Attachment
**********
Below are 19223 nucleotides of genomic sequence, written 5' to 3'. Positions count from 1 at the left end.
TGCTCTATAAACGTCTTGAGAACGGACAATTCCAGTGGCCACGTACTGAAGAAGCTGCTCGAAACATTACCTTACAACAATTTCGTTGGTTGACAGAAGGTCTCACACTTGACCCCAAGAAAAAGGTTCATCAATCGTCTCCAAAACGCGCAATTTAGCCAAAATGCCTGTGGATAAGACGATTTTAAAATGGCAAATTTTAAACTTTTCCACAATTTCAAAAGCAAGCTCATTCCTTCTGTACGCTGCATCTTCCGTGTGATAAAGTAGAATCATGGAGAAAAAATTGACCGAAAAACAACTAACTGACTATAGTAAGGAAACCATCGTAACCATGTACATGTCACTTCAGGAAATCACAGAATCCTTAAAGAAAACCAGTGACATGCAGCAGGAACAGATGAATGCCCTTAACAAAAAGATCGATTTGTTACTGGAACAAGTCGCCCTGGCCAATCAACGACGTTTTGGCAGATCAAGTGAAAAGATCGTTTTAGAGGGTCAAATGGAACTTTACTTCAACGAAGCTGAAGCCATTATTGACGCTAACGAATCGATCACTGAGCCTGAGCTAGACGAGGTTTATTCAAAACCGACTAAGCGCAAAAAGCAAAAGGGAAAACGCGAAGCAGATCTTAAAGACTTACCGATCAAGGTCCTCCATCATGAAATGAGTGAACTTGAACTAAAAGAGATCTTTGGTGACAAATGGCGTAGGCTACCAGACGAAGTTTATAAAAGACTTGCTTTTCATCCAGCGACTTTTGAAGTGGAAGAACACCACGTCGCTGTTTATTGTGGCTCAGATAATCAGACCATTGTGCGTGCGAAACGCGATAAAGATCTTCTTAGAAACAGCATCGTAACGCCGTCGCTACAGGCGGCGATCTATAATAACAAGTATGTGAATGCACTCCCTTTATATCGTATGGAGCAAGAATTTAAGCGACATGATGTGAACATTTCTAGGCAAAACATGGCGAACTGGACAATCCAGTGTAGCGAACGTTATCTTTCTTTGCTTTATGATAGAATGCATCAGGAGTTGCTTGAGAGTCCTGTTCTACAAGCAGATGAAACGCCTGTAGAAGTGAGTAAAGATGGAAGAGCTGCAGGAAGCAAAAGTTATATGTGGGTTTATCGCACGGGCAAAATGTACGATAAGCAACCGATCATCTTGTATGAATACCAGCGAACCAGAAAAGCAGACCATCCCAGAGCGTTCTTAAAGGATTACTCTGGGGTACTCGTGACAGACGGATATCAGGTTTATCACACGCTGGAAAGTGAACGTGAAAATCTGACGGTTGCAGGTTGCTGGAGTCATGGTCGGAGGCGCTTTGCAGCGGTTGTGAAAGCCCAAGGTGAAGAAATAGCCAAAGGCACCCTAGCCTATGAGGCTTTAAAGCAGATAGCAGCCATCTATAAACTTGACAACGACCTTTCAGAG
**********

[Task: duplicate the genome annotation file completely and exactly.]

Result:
Below are 19223 nucleotides of genomic sequence, written 5' to 3'. Positions count from 1 at the left end.
TGCTCTATAAACGTCTTGAGAACGGACAATTCCAGTGGCCACGTACTGAAGAAGCTGCTCGAAACATTACCTTACAACAATTTCGTTGGTTGACAGAAGGTCTCACACTTGACCCCAAGAAAAAGGTTCATCAATCGTCTCCAAAACGCGCAATTTAGCCAAAATGCCTGTGGATAAGACGATTTTAAAATGGCAAATTTTAAACTTTTCCACAATTTCAAAAGCAAGCTCATTCCTTCTGTACGCTGCATCTTCCGTGTGATAAAGTAGAATCATGGAGAAAAAATTGACCGAAAAACAACTAACTGACTATAGTAAGGAAACCATCGTAACCATGTACATGTCACTTCAGGAAATCACAGAATCCTTAAAGAAAACCAGTGACATGCAGCAGGAACAGATGAATGCCCTTAACAAAAAGATCGATTTGTTACTGGAACAAGTCGCCCTGGCCAATCAACGACGTTTTGGCAGATCAAGTGAAAAGATCGTTTTAGAGGGTCAAATGGAACTTTACTTCAACGAAGCTGAAGCCATTATTGACGCTAACGAATCGATCACTGAGCCTGAGCTAGACGAGGTTTATTCAAAACCGACTAAGCGCAAAAAGCAAAAGGGAAAACGCGAAGCAGATCTTAAAGACTTACCGATCAAGGTCCTCCATCATGAAATGAGTGAACTTGAACTAAAAGAGATCTTTGGTGACAAATGGCGTAGGCTACCAGACGAAGTTTATAAAAGACTTGCTTTTCATCCAGCGACTTTTGAAGTGGAAGAACACCACGTCGCTGTTTATTGTGGCTCAGATAATCAGACCATTGTGCGTGCGAAACGCGATAAAGATCTTCTTAGAAACAGCATCGTAACGCCGTCGCTACAGGCGGCGATCTATAATAACAAGTATGTGAATGCACTCCCTTTATATCGTATGGAGCAAGAATTTAAGCGACATGATGTGAACATTTCTAGGCAAAACATGGCGAACTGGACAATCCAGTGTAGCGAACGTTATCTTTCTTTGCTTTATGATAGAATGCATCAGGAGTTGCTTGAGAGTCCTGTTCTACAAGCAGATGAAACGCCTGTAGAAGTGAGTAAAGATGGAAGAGCTGCAGGAAGCAAAAGTTATATGTGGGTTTATCGCACGGGCAAAATGTACGATAAGCAACCGATCATCTTGTATGAATACCAGCGAACCAGAAAAGCAGACCATCCCAGAGCGTTCTTAAAGGATTACTCTGGGGTACTCGTGACAGACGGATATCAGGTTTATCACACGCTGGAAAGTGAACGTGAAAATCTGACGGTTGCAGGTTGCTGGAGTCATGGTCGGAGGCGCTTTGCAGCGGTTGTGAAAGCCCAAGGTGAAGAAATAGCCAAAGGCACCCTAGCCTATGAGGCTTTAAAGCAGATAGCAGCCATCTATAAACTTGACAACGACCTTTCAGAG